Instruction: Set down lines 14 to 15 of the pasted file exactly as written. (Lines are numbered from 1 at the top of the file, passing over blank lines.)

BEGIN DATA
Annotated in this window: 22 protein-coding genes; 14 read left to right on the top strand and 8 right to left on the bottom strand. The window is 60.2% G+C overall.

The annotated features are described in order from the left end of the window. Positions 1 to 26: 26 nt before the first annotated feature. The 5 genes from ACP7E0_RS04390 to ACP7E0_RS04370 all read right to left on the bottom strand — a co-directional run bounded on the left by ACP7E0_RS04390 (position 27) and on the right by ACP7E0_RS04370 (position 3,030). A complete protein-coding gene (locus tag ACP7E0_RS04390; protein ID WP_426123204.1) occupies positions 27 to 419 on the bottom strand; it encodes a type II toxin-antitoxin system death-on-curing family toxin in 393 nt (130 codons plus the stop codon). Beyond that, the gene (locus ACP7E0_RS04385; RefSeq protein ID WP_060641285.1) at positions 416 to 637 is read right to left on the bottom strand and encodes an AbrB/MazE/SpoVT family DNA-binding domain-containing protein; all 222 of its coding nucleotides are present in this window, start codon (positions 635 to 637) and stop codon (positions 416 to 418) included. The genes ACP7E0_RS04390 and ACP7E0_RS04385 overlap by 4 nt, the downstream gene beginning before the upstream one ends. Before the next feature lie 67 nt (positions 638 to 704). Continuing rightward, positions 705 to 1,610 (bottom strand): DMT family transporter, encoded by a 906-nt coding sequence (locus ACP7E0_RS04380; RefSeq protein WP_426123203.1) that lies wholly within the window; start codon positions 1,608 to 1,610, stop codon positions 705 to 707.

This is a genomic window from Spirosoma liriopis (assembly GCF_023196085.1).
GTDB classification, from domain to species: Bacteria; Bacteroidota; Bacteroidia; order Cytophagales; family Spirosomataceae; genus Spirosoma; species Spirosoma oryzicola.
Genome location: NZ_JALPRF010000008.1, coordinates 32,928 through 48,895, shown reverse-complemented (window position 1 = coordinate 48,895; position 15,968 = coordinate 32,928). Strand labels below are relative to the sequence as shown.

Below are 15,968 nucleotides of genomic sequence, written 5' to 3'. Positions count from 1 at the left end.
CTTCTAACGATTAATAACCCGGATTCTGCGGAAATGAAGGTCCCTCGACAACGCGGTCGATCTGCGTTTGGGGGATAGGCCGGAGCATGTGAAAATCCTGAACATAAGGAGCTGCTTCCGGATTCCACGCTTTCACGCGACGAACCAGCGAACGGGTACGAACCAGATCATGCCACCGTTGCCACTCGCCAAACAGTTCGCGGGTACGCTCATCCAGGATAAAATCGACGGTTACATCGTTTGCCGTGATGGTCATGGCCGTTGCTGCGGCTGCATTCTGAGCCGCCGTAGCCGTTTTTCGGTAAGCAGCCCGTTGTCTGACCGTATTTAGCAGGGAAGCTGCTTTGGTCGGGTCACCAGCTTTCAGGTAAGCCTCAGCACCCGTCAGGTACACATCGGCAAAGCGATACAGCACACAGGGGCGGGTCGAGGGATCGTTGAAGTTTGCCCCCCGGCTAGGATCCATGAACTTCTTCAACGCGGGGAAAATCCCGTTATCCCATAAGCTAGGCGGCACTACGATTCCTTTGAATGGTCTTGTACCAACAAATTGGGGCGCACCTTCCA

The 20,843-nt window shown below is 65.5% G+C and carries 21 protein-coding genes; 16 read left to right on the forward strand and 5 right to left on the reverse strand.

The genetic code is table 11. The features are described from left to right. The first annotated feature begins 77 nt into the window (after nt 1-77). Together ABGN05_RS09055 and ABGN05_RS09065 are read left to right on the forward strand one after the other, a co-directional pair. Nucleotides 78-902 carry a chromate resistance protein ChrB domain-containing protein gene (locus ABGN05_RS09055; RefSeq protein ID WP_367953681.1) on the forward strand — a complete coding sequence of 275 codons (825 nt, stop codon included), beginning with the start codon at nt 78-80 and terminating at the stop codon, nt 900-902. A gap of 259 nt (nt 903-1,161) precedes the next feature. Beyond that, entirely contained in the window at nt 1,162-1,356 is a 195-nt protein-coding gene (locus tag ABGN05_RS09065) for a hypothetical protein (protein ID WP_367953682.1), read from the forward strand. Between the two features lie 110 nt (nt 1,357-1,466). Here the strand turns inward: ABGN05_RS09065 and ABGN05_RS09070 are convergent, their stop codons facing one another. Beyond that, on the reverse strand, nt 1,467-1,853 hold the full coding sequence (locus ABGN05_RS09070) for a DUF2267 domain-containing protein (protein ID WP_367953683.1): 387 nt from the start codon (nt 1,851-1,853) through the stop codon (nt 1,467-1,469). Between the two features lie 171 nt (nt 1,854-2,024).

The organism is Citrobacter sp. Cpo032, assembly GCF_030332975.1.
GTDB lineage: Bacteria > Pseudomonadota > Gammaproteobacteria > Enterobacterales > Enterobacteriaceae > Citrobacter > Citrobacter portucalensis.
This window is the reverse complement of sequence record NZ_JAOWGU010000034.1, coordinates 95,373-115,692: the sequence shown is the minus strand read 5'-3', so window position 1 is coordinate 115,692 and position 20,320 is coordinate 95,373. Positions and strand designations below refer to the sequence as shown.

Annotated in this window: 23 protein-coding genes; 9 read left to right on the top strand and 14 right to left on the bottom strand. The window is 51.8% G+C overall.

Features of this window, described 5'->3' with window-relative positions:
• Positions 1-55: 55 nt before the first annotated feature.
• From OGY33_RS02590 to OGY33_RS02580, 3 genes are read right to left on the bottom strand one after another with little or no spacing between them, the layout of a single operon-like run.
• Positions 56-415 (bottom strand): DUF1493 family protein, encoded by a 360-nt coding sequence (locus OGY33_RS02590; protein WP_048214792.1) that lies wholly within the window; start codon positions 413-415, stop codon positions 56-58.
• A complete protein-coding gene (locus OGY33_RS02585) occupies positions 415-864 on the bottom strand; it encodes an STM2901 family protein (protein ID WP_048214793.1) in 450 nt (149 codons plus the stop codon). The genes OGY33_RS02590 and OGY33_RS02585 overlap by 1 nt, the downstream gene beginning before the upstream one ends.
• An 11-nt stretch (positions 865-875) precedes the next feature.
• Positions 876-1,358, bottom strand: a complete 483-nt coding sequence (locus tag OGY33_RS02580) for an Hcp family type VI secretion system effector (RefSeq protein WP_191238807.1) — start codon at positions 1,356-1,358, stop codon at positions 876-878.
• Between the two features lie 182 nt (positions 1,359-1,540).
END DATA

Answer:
Features of this window, described 5'->3' with window-relative positions:
• Positions 1-55: 55 nt before the first annotated feature.